Tell the Senate: We've Had Enough. Stop Republican Obstruction.
  • Petitioned U.S. Senate

This petition was delivered to:

U.S. Senate

Tell the Senate: We've Had Enough. Stop Republican Obstruction.

    1. Sponsored by

      People For the American Way

Judicial nominations have been the centerpiece of Republican obstruction in Washington. Using every trick at their disposal to filibuster or deny votes to qualified nominees, they’ve created a vacancy crisis on the federal bench that is denying access to justice for countless Americans.

The recent election should be a wake-up call that it's time to stop blocking the confirmation of the president's nominees -- virtually all of whom are definitively uncontroversial and enjoy bipartisan support. We now have a chance to right a very serious wrong and confirm all the nominees who have already been confirmed by the Judiciary Committee but whose confirmations are still pending.

It’s time for the obstruction to end once and for all. Take action today and tell Republican Senators to confirm the president's judicial nominees!

U.S. Senate
The Senate must confirm the judges who will keep faith to the Constitution--its amendments, its history, and its core values like equality and justice under the law.

We've had enough delay and procedural foot dragging. It's time for Republicans to stop their obstruction of judicial nominees. We need as many Americans speaking up and telling the GOP to end its delays as we can get.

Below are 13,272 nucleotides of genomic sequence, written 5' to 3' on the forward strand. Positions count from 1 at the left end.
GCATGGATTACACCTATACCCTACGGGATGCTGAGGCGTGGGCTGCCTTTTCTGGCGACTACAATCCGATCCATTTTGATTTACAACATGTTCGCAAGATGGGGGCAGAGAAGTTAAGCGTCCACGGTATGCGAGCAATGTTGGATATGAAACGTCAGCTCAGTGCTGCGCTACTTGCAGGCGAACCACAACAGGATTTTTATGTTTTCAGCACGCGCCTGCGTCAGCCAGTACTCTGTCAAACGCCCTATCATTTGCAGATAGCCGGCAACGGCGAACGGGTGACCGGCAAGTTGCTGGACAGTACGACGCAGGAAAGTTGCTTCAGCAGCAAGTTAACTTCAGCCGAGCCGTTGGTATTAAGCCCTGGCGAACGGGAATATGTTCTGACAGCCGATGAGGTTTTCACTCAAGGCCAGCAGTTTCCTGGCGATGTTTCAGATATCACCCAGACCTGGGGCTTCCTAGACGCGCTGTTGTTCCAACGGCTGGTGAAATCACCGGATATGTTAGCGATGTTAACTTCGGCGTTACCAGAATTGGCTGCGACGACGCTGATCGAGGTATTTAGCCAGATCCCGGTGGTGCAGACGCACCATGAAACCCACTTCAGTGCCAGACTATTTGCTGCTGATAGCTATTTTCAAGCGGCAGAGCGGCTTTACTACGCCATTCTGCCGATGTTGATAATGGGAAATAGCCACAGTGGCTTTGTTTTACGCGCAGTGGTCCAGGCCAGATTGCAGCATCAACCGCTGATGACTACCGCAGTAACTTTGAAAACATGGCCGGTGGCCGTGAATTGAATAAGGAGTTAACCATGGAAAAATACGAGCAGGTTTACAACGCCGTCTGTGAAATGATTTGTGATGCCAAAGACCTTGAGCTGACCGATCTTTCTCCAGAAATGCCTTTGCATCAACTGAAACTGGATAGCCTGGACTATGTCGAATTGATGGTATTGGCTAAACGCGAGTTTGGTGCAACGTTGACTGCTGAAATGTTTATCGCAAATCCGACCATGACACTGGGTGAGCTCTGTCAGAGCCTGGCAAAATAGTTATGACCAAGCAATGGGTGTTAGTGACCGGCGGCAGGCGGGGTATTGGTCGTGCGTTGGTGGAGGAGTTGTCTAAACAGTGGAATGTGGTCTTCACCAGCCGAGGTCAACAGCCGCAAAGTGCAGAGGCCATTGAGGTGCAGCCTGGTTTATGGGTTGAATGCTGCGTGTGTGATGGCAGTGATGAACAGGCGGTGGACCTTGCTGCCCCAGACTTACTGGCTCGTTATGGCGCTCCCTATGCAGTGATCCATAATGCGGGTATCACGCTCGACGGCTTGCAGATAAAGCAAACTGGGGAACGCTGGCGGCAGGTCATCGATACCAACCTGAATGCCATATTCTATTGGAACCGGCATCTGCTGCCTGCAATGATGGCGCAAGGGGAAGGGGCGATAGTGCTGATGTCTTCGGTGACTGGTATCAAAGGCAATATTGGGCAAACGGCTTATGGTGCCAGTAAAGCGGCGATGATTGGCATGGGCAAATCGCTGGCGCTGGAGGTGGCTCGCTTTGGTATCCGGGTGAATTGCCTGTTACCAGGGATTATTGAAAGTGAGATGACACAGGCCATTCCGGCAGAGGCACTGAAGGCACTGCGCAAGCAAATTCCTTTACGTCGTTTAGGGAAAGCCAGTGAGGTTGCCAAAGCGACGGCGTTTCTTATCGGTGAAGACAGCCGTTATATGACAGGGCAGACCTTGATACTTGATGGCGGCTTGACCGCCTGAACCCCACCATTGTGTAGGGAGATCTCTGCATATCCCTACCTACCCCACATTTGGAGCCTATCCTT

[Your name]

Recent signatures


    1. Reached 40,000 signatures


    Reasons for signing

    • Linda R COVINA, CA
      • over 1 year ago

      Going to court is already too expensive and takes too much time. Prolonged and unnecessary vacancies on the bench are antithetical to justice which, last I heard, is one of the core values of our country.

    • Frederick Smith GARDEN CITY, NY
      • over 1 year ago

      The Constitution never provided that the Senate could require a super-majority to make the final decision on the confirmation of a Presidential nominee by a simple majority. The Senate was supposed to be the cooling, deliberative house, but surely Madison would have been astounded that a minority could thus block a majority from performing its constitutional duty to approve or disapprove the President's nominees. They call for a super-majority for treaty passage, or conviction of an impeached President? Why not for approval of nominations?


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